Home Malware Programs Ransomware 'M4N1F3STO Virus' Lockscreen

'M4N1F3STO Virus' Lockscreen

Posted: December 12, 2016

Threat Metric

Threat Level: 8/10
Infected PCs: 23
First Seen: December 12, 2016
Last Seen: May 5, 2022
OS(es) Affected: Windows

The 'M4N1F3STO Virus' Lockscreen is a Trojan that threatens to block your files by encrypting them and, afterward, deleting them exponentially. Malware experts are finding no such attack features in samples of the 'M4N1F3STO Virus' Lockscreen, making its threats highly likely as being empty bluffs. In all cases of a confirmed infection, take appropriate steps for disabling and removing the 'M4N1F3STO Virus' Lockscreen as per this article's recommendations without paying the ransom.

A Manifesto Based on Lies

With numerous free and paid resources for con artists to clone file-encrypting Trojans of their very own, it can be easy to forget that not all threat actors have any interest in backing up their threats with action. The 'M4N1F3STO Virus' Lockscreen is one threat malware experts recently found in the wild that deliver some of the most recognizable symptoms of the Jigsaw Ransomware. However, the rest of its payload contains none of the meaningful attack features it claims to possess.

Although its distribution exploits are unknown, the 'M4N1F3STO Virus' Lockscreen uses techniques and cash demands typical of threat actors not targeting business or government sectors. The 'M4N1F3STO Virus' Lockscreen attacks are more likely being distributed with exploits viable against casual PC users, such as bundling itself with freeware or disguising its installer as an illegal download (such as a crack for a gaming product). When the user launches it, the 'M4N1F3STO Virus' Lockscreen creates a full-screen pop-up attack.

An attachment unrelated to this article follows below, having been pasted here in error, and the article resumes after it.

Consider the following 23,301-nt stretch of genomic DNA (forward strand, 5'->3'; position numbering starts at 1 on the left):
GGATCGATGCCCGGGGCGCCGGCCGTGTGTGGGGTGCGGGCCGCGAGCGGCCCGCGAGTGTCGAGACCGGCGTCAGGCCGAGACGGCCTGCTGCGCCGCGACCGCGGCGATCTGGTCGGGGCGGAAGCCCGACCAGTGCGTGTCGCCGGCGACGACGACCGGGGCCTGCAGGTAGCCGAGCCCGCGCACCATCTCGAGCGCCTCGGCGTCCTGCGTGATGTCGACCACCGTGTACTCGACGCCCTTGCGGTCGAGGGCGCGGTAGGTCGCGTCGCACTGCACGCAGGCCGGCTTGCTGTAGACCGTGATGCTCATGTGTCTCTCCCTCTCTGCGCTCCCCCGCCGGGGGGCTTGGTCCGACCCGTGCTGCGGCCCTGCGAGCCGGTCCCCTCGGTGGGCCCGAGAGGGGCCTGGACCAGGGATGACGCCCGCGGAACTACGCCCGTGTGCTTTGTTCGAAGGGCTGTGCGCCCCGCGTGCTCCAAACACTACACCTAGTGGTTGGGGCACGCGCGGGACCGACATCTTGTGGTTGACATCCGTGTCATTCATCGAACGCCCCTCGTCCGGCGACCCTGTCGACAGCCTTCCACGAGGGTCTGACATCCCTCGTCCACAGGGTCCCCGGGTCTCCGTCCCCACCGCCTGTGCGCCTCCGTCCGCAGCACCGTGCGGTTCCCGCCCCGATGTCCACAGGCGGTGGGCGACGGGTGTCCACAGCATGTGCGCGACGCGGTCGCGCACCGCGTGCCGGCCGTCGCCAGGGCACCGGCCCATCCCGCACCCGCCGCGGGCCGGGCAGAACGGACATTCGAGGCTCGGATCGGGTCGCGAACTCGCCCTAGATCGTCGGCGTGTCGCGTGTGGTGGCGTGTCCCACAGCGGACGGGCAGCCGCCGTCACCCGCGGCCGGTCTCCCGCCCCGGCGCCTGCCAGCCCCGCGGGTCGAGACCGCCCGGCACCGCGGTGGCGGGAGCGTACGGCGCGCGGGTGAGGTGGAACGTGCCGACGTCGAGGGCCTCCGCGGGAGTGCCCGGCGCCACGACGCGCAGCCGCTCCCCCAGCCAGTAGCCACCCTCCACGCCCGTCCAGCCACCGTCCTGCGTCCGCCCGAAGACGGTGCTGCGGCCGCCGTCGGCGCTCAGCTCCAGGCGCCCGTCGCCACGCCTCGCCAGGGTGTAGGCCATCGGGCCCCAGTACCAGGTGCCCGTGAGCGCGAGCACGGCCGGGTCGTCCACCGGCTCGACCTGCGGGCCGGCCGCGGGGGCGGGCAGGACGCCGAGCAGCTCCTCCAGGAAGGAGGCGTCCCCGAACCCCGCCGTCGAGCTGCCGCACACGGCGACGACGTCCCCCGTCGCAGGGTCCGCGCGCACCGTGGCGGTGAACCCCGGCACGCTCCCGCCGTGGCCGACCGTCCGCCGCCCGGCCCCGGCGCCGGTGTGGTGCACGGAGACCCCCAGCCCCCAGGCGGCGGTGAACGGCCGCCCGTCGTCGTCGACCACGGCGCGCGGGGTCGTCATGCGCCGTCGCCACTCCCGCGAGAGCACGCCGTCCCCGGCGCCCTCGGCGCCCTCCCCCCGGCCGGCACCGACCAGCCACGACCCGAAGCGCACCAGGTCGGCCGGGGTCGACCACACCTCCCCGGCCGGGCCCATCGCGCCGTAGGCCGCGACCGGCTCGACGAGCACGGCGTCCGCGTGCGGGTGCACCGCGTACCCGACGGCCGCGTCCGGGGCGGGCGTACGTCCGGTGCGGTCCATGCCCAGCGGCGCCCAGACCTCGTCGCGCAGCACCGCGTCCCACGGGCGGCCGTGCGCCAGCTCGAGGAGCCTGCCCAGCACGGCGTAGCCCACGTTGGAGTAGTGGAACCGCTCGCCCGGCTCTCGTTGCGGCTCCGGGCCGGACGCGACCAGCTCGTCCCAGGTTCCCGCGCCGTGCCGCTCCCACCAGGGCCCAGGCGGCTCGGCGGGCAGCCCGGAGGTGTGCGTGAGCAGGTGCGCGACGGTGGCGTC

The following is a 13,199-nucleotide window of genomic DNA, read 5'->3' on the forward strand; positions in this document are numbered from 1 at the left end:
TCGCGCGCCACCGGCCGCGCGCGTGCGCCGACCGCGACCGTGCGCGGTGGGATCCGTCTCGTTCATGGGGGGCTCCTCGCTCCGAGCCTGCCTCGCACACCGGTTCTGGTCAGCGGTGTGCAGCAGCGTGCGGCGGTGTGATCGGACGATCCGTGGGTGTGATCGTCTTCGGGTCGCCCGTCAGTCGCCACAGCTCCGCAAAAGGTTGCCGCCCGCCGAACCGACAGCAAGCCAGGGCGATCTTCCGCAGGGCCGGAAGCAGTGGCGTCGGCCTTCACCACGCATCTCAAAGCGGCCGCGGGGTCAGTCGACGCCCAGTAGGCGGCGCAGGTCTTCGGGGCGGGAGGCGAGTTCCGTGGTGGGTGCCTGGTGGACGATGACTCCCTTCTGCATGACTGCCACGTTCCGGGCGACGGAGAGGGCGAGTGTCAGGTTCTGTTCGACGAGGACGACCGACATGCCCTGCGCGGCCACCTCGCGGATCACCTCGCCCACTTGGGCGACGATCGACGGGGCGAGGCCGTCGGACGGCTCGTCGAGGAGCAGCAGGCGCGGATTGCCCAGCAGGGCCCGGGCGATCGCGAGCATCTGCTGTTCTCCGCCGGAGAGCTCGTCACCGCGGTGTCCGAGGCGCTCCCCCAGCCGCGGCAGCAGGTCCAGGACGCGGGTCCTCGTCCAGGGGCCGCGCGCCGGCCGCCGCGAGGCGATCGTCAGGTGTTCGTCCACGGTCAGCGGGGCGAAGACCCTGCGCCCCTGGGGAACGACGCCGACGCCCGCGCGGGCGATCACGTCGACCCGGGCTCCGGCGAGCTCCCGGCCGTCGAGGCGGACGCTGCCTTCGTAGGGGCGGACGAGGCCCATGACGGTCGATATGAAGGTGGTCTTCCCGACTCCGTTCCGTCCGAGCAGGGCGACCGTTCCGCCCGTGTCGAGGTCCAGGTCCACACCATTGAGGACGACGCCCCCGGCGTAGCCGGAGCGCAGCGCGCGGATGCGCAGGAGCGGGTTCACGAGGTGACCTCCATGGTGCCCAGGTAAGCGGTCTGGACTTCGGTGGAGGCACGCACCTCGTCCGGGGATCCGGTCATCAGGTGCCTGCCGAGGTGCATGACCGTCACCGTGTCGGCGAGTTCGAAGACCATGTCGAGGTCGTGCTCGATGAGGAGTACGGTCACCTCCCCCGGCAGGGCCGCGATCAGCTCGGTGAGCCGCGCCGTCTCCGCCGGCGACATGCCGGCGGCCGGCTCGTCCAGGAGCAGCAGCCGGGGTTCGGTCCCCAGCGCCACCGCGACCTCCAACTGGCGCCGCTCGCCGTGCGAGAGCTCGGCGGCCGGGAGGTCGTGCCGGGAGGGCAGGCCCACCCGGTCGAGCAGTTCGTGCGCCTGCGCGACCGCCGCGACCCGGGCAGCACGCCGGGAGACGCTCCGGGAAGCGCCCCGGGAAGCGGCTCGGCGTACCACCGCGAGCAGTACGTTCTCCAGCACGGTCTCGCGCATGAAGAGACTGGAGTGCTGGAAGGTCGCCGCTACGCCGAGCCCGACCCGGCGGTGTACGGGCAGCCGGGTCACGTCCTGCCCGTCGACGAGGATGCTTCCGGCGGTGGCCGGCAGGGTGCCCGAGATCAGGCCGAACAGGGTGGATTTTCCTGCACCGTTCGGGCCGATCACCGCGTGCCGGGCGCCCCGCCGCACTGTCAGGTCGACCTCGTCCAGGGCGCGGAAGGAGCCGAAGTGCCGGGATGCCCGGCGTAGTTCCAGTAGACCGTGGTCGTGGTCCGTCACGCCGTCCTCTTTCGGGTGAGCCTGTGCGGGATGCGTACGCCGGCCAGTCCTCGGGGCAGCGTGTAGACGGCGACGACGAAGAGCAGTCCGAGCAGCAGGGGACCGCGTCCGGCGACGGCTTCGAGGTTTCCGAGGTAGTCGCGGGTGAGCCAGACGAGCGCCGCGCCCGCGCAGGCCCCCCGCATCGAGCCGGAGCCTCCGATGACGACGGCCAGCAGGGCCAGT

The 'M4N1F3STO Virus' Lockscreen's pop-up locks the screen with a Web page-based message claiming that the contents of your computer are under an encryption enciphering and, will be deleted periodically. It also includes a Bitcoin-based payment mechanism for unlocking the machine. Superficially, the 'M4N1F3STO Virus' Lockscreen resembles the attacks of most file-encrypting Trojans, but malware experts see no evidence of real file-deleting or encrypting functions in its code.

Inoculating Yourself Against a Common Virus

The 'M4N1F3STO Virus' Lockscreen is neither a real virus (since it doesn't inject its code into other files), nor is it a file-encryption Trojan. Primary security risks from the 'M4N1F3STO Virus' Lockscreen infections include being unable to access the Windows UI, in addition to being misled into giving the Bitcoin currency to con artists potentially.

Most file-encrypting Trojans come with certain safeguards in mind, such as a customized decryption key that's specialized to each victim. Malware experts note a lack of such protections with the 'M4N1F3STO Virus' Lockscreen, which is using a hard-coded unlocking password ('suckmydicknigga') for all installations. Even if the Trojan receives updates that change its password, you can remove the 'M4N1F3STO Virus' Lockscreen by rebooting into Safe Mode and launching an anti-malware scan.

The less than honest but arguably time-efficient approach of the 'M4N1F3STO Virus' Lockscreen's tactic raises the point that the victim of a threat attack always must question the authenticity of a Trojan's claims. Although the 'M4N1F3STO Virus' Lockscreen tries to ride the same wave of illicit profit-seeking prominence as the Jigsaw Ransomware and its relatives, malware experts rate it as a low-level threat with limited security risks for any protected PC user.